THOMAS CHAMBERS, Danville Mounted Riflemen & Co. B, 24th Texas Cavalry


© Karen McCann Hett  All Rights Reserved 2003-2014

Thomas Chambers, Jr., was born in Texas 1842, the son of Thomas Chambers, Sr. and Isabella Barnhill.

His father, Thomas Chambers, Sr., was born in Tennessee in 1812. He moved his family to Texas in about 1835 and began farming. His wife, Isabella, died before the time of the 1850 census, when he was living in Montgomery County with his nine children.

In 1860, Thomas, Jr., was living in Montgomery County with his family, age eighteen. He joined the Danville Mounted Riflemen as a private on May 4, 1861.

In April the following year, he joined Second Lancers, which was to become Co. B 24th Regiment Texas Cavalry, under Captain Wooldridge. He enlisted at Danville on March 29 and was enrolled by John E. George. He gave his age as twenty, the value of his horse as $100.00, and his equipment as $20.00.

At least three of Thomas's brothers fought with him in Company B. They were Oliver P. Chambers, John H. Chambers, and Daniel L. Chambers.

Thomas rode to Arkansas with the other men in spring, 1962, and was dismounted there. He was trained as an infantryman at Camp Holmes and in the fall was stationed at Ft. Hindman at Arkansas Post on the White River. There he was engaged in building winter cabins for the troops. Unexpectedly, the Union forces attacked the fort on January 11, 1863, and Thomas was captured .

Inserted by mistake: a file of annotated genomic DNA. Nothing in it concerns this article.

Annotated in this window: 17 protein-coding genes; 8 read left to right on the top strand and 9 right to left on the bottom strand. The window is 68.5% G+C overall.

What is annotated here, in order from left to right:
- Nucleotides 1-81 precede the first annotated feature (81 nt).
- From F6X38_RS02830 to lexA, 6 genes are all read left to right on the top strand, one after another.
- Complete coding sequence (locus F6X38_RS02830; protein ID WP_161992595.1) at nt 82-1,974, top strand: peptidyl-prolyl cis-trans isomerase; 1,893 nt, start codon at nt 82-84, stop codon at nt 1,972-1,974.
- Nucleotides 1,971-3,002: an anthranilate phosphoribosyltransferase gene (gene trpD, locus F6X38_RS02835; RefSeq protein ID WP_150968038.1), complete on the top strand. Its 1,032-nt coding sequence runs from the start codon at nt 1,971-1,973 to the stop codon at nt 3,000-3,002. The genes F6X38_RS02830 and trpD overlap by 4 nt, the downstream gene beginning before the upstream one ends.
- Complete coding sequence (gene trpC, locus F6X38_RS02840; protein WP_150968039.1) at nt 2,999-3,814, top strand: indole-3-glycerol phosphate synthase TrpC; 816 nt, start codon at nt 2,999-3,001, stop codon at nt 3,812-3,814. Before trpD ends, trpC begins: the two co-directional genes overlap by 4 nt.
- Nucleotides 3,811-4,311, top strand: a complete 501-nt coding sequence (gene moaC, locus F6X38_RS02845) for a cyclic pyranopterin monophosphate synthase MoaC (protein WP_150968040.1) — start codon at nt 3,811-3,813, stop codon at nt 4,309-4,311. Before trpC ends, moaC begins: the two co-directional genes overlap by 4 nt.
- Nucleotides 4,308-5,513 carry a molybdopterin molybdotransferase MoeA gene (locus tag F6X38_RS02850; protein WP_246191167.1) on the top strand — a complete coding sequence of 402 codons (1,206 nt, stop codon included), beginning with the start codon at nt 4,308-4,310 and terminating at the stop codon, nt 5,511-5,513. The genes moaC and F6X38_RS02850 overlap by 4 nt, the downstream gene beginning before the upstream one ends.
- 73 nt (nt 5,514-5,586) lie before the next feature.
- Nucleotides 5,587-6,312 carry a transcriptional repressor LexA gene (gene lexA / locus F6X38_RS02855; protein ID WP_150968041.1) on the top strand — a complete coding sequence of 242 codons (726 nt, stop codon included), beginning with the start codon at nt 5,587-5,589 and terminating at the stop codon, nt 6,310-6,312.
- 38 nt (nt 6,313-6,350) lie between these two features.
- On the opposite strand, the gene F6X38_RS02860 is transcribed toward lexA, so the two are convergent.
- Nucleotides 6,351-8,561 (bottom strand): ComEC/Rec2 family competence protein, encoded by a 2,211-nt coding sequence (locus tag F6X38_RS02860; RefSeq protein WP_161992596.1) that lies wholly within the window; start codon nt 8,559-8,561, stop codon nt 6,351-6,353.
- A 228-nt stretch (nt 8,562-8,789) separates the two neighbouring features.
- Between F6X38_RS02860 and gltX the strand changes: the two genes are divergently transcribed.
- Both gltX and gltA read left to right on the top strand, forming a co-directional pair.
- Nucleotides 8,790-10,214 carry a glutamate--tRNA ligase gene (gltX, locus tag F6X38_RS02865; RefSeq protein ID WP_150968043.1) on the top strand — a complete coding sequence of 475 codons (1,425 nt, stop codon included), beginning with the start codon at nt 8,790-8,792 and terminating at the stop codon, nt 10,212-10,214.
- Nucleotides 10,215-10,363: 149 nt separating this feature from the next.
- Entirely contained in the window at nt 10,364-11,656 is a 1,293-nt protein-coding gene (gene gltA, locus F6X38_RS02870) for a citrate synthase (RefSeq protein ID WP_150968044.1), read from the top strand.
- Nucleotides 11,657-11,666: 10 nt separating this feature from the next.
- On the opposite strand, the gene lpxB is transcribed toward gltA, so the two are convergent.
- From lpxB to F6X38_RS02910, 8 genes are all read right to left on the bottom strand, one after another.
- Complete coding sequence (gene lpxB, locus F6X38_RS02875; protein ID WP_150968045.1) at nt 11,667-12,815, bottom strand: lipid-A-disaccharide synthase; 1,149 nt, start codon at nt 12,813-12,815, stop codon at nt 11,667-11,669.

Gratiot Street Prison, St. Louis

He was unlucky enough to be transported to Gratiot Street Prison at St. Louis, Missouri, where conditions were harsh and more than half of the men housed there died. Due to illness, he was admitted to the Gratiot Prison Hospital. His hospital record states that his complaint (illness) was pneumonia.

He died in the hospital on February 26, and his Undertaker’s Certificate shows that the cause of death was diarrhea and erysipelas, an acute infectious disease of the mucous membranes characterized by the inflammation of the skin, accompanied by a fever.


His name is also on a “List of Confederate Prisoners Who Have Died in the Department of the Missouri.”

Thomas was buried the next day in Jefferson Barracks National Cemetery. His cemetery plot is # 21-0-5057.

Thank you to Scott McKay for sharing this photo of the marker of Thomas Chambers. Scott researches the Tenth Texas Infantry, which was brigaded with the 24th Cavalry through most of the War.

You may view Scott McKay's other photos of Jefferson Barracks markers for men of the 24th Regiment Texas Cavalry.

For further information and records of all Confederate soldiers of Montgomery County, Texas, as well as histories of the regiments they served in, see Montgomery County, Texas, CSA by Frank M. Johnson. The book may be purchased by visiting Frank's website at or by contacting Frank at [email protected]

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© Karen McCann Hett  All Rights Reserved 2003-2014
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